- Are you prepared to make a 50% deposit when and if a national artist accepts your offer? National artists range in price from $4,000 to $500,000.
- Do you have a large space for a concert stage? The average concert stage footprint for a national musical artist's performance is 60 by 40 feet. Comedians and less expensive artists have smaller space requirements.
- Are you prepared and empowered to make a reasonably quick decision? Information on national groups' availability is only good at the moment it is given. There are no "holds" on national groups.
- Select an artist
- Have your agent make an offer to the artist
- If the offer is accepted, examine and sign a contract with the artist
- Secure production for the show or have your agent provide the service
- Have the show, have fun and make money! (Seems simple doesn't it)
If your answer to all of the above was yes, then you should contact your Goldberg Entertainment agent. Above all, be prepared to act decisively. Have your committee or partners available to meet or teleconference and decide wisely but quickly. Nothing is more frustrating to both the agent and the client than the artist becoming unavailable while you are locked in the "paralysis of analysis".
The first decision you should make is whether you want Goldberg to fully produce the show or simply help you book the artist. Your choices are:
- Simple booking - Goldberg helps you make a selection with pricing and availability information. We then use our relationship with the artists, their managers and agents to negotiate the best possible price on your behalf. We help you make the artist a proper and complete offer. After the artist accepts your offer we forward their contract to you and you produce the show.
- Fully produced show - As above, we help you make a selection with pricing and availability information but in this case the pricing includes everything not provided by the venue. Once the selected artist accepts the offer, we provide everything required to present the show including show management. Except for the very experienced, this all-inclusive method saves you money since many times production costs equal or exceed the artist's fee and we can negotiate those production cost components even more effectively than artist costs.
Whether fully produced or a simple booking the basic selection of an artist is the same. If you know who you want and have a short (20 or less) "wish list" let your Goldberg agent quote you rough prices. If none of those artists are affordable then your agent will provide you a list of alternate artists of the same type, but in your price range. After you narrow the total list down to two or three top choices, your agent will give you availablities and exact prices based on the artist's asking price and, in the case of a fully produced show, all other components required to present the show including all transportation, accommodations, technical production, labor, and production management. After getting all the facts and figures you make a decision. You know your audience better than any agent so your focused input is invaluable. Remember, this information is like fresh fish-it goes bad quickly. Make your decision well but make it quick.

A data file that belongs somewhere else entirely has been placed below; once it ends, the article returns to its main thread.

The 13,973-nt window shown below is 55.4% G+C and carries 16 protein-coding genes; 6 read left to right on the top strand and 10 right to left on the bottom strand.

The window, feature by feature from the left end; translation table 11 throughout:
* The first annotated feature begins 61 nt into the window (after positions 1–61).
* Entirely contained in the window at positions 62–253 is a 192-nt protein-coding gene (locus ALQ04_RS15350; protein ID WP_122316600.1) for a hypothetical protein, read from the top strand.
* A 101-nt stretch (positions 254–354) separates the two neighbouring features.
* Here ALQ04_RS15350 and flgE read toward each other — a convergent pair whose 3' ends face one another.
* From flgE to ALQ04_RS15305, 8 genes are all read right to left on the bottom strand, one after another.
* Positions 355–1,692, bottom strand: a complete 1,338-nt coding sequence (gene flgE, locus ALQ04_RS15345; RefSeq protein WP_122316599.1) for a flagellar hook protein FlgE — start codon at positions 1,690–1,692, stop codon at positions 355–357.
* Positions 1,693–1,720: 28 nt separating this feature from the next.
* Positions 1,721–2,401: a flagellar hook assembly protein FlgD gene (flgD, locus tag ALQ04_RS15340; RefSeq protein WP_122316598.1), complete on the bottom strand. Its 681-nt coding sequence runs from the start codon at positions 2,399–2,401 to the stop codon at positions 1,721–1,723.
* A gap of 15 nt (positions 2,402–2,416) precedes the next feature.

Once you have decided your agent will provide you a sample of and have you send, either an offer form or an authorization to make an offer on your behalf. In either case this document is a brief contract that states that you will go forward and execute a detailed contract and post a deposit if, and only if, the artist accepts the offer. If the artist accepts, then you are contractually obligated to go forward. If the artist declines, then there is no further obligation. You may then decide to increase the offer or you may decide to pursue another artist or you may decide not to do the show.
Once the offer is accepted the path between simple booking and full production splits somewhat.
In the case of a simple booking, the agent will forward a contract directly from the artist to you along with a bill for the agents services. The agent will help you interpret this multi-page, highly detailed, contract and technical riders (as much as thirty-five pages) plus may suggest some production resources if you need them. At this point, in this type of deal, the agent has done most of his job. The agent will follow up and make sure your deposit and executed contract are timely and will get the contract signed by the artist. He may or may not attend the show depending on your experience and the shows complexity.
With a fully produced show, a simple and concise contract (usually four or five pages and including the agent's fee) follows. This agreement details all basic aspects of the production and who is financially responsible. The agent continues to work closely with you on the details of staging your show for maximum impact and arranges all facets of production including the hiring of appropriate technical services and labor. The agent coordinates the components of the production that he is providing (typically; sound, lights labor, transportation, etc.) with those that may be provided by the venue (typically; staging, dressing rooms, electrical service, etc.) or other vendors, to deliver a seamless show at the lowest possible cost. Although the exact details of who-does-what can vary somewhat from show to show, your responsibilities will be carefully spelled out and you will only receive the pages of the technical riders for which you are financially responsible. The agent or another staff producer provides on-site supervision to insure a hassle-free and polished production.
It's Showtime! Day of show you (in the case of a simple booking) or your agent (in the case of a fully produced show) supervises every aspect including load-in, set-up, sound check, settlement, and finally the house lights dim, spotlights flicker to life...and it's showtime.